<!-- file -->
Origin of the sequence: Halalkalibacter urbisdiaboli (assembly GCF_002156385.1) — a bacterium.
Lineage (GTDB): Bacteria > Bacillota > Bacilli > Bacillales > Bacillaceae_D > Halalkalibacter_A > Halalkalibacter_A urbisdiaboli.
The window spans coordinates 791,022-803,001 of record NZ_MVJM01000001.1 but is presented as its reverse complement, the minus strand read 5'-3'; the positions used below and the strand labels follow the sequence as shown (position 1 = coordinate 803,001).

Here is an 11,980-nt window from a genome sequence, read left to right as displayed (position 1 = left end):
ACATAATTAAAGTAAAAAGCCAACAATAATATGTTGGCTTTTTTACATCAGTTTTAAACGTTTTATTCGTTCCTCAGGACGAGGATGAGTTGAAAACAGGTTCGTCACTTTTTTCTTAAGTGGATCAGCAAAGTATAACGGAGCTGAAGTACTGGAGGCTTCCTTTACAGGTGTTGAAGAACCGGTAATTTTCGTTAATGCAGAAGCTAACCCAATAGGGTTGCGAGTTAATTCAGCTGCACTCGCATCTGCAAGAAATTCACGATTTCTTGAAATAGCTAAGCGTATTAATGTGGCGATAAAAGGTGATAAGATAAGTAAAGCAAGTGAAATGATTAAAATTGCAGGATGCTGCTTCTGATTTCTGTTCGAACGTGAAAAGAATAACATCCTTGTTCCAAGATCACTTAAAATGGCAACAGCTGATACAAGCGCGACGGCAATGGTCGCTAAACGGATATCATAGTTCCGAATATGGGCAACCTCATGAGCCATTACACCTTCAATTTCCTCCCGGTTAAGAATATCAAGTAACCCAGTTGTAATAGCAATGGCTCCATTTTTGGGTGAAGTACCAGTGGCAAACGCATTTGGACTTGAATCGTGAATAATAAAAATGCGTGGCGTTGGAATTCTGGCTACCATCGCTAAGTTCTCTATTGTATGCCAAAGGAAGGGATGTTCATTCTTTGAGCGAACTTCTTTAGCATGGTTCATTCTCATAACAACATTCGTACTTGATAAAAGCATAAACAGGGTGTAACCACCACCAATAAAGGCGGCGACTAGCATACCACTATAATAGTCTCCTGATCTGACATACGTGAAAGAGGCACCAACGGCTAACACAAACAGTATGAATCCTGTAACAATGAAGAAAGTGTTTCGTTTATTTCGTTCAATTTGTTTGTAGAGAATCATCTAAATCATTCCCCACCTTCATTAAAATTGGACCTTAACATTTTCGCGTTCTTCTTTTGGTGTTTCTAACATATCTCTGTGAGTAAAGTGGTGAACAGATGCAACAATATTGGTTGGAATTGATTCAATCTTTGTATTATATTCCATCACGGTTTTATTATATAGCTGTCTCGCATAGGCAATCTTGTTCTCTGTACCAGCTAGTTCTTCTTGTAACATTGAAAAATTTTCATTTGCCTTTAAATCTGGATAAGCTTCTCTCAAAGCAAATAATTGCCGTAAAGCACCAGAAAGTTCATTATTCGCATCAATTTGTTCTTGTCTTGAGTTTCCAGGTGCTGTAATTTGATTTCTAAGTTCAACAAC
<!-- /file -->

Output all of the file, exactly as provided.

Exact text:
Origin of the sequence: Halalkalibacter urbisdiaboli (assembly GCF_002156385.1) — a bacterium.
Lineage (GTDB): Bacteria > Bacillota > Bacilli > Bacillales > Bacillaceae_D > Halalkalibacter_A > Halalkalibacter_A urbisdiaboli.
The window spans coordinates 791,022-803,001 of record NZ_MVJM01000001.1 but is presented as its reverse complement, the minus strand read 5'-3'; the positions used below and the strand labels follow the sequence as shown (position 1 = coordinate 803,001).

Here is an 11,980-nt window from a genome sequence, read left to right as displayed (position 1 = left end):
ACATAATTAAAGTAAAAAGCCAACAATAATATGTTGGCTTTTTTACATCAGTTTTAAACGTTTTATTCGTTCCTCAGGACGAGGATGAGTTGAAAACAGGTTCGTCACTTTTTTCTTAAGTGGATCAGCAAAGTATAACGGAGCTGAAGTACTGGAGGCTTCCTTTACAGGTGTTGAAGAACCGGTAATTTTCGTTAATGCAGAAGCTAACCCAATAGGGTTGCGAGTTAATTCAGCTGCACTCGCATCTGCAAGAAATTCACGATTTCTTGAAATAGCTAAGCGTATTAATGTGGCGATAAAAGGTGATAAGATAAGTAAAGCAAGTGAAATGATTAAAATTGCAGGATGCTGCTTCTGATTTCTGTTCGAACGTGAAAAGAATAACATCCTTGTTCCAAGATCACTTAAAATGGCAACAGCTGATACAAGCGCGACGGCAATGGTCGCTAAACGGATATCATAGTTCCGAATATGGGCAACCTCATGAGCCATTACACCTTCAATTTCCTCCCGGTTAAGAATATCAAGTAACCCAGTTGTAATAGCAATGGCTCCATTTTTGGGTGAAGTACCAGTGGCAAACGCATTTGGACTTGAATCGTGAATAATAAAAATGCGTGGCGTTGGAATTCTGGCTACCATCGCTAAGTTCTCTATTGTATGCCAAAGGAAGGGATGTTCATTCTTTGAGCGAACTTCTTTAGCATGGTTCATTCTCATAACAACATTCGTACTTGATAAAAGCATAAACAGGGTGTAACCACCACCAATAAAGGCGGCGACTAGCATACCACTATAATAGTCTCCTGATCTGACATACGTGAAAGAGGCACCAACGGCTAACACAAACAGTATGAATCCTGTAACAATGAAGAAAGTGTTTCGTTTATTTCGTTCAATTTGTTTGTAGAGAATCATCTAAATCATTCCCCACCTTCATTAAAATTGGACCTTAACATTTTCGCGTTCTTCTTTTGGTGTTTCTAACATATCTCTGTGAGTAAAGTGGTGAACAGATGCAACAATATTGGTTGGAATTGATTCAATCTTTGTATTATATTCCATCACGGTTTTATTATATAGCTGTCTCGCATAGGCAATCTTGTTCTCTGTACCAGCTAGTTCTTCTTGTAACATTGAAAAATTTTCATTTGCCTTTAAATCTGGATAAGCTTCTCTCAAAGCAAATAATTGCCGTAAAGCACCAGAAAGTTCATTATTCGCATCAATTTGTTCTTGTCTTGAGTTTCCAGGTGCTGTAATTTGATTTCTAAGTTCAACAAC